As with most things, there are different schools of thought about depression, each offering their views. Sometimes it has been considered the result of chemical imbalances in the brain which requires anti-depressant medication. Sometimes the cause of depression is considered to be physical, e.g. in post-natal depression. Having it’s source in physical problems, it is believed that the depressive symptoms can be resolved by addressing the physical issue. Sometimes it is considered to be the result of emotionally generated problems and therefore requires emotional solutions such as counselling or psychotherapy.
Body and mind operate together, one affects the other
It is always worth bearing in mind that some physical issues may underlie emotional symptoms, and that many biochemical factors impact mood. These may include:
- Food intolerance, eg wheat, lactose or gluten
- Hormones which out of balance can contribute to feelings of deression
- Anaemia a condition of low red blood cells where body cells, including the brain receive a reduced supply of oxygen
- Deficiency of Vitamin B needed for brain and nervous system functioning
- Under-active thyroid which can make you feel tired, sluggish and depressed
- Diet, lack of exercise and illnesses such as flu can all contribute to depression
- Low blood sugar level. Balancing the blood sugar is very important. A balanced diet of protein, carbohydrate and fats is best to keep the blood sugar stable.
What you can do to help yourself:
Break the cycle: Depression feeds on itself and can be self-perpetuating. You may experience negative thoughts much of the time. These may seem like the natural way to be and therefore difficult to challenge. But you can challenge them. First you need to recognise them. This is not a walk in the park, it is hard work and needs energy and time. This can be especially difficult because when you are depressed. Energy is just what you don’t have enough of. But you can take an active part and find ways to control that which has controlled you.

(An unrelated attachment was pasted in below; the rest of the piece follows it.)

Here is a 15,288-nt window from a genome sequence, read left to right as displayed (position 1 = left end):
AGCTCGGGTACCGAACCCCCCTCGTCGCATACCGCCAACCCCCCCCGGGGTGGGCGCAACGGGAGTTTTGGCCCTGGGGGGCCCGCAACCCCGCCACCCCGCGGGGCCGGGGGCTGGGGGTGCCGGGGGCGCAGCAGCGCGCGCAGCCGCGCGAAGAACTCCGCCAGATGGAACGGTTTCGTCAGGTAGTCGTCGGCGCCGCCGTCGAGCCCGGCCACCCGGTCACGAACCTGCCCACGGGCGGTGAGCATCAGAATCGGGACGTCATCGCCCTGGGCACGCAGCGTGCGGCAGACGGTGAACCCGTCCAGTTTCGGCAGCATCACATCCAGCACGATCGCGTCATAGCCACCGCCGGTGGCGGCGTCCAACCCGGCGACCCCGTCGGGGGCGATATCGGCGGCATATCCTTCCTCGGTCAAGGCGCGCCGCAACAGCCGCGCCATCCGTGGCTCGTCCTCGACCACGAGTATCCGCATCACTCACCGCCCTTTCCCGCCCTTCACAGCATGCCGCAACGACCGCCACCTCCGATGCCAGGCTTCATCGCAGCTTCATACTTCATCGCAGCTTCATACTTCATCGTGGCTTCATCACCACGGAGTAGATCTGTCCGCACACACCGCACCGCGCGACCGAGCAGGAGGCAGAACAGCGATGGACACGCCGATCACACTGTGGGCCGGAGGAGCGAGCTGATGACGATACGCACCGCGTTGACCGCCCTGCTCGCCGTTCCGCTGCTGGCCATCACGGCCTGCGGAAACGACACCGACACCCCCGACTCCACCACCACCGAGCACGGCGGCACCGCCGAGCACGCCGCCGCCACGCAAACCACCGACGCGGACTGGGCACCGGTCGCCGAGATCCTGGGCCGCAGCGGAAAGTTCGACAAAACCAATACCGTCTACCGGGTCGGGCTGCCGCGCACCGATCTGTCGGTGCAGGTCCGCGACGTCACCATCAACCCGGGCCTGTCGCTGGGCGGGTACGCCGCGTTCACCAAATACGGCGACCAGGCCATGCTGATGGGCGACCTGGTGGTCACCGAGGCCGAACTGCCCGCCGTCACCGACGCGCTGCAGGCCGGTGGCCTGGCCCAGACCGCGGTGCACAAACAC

Get Active: Activity is good for the mind. 20-30 minutes a day of exercise can stimulate the brain and reduce symptoms of depression. This can include walking, cycling, sports, going to the gym, even housework can help!
Tip – The more you are on your feet, the more you exercise. Take the stairs, walk rather than drive to the local shop. Make sure you are wearing the right shoes. You won’t get moving if your feet aren’t happy.
Occupy your Mind: Look for other things to occupy your mind. What did you like to do when you were younger? Maybe you could reactivate an earlier interest.
Sleep Well: Take some time to disengage and unwind before trying to sleep. Calm down and relax about an hour and a half before you go to bed. Try not to watch anything or think about things which are overly stimulating or worrying. Train yourself to think about positive things last thing at night.
Eat for Mental Health: Make sure you eat foods which provide a balanced diet. Mineral and vitamin deficiencies can affect our emotional well-being and mood. Oily fish, nuts, fruit and brightly coloured vegetables are all good. Be mindful of caffeine and alcohol both of which can destroy vitamins and interfere with sleep.
Look after yourself: As well as reducing negative thinking, you need to increase positive thinking. Think of the things you like, things that boost your energy. Treat yourself, a new haircut, some seriously good chocolate, something that reminds you that you matter. What gives you a sense of achievement? – try to do more of those things.
Share: Share your thoughts and feelings with people who can understand or empathise. Sometimes talking can externalise feelings so you can see them in a different perspective. Speak to people who make you feel good, people whose energy lifts you, not people who sap your energy.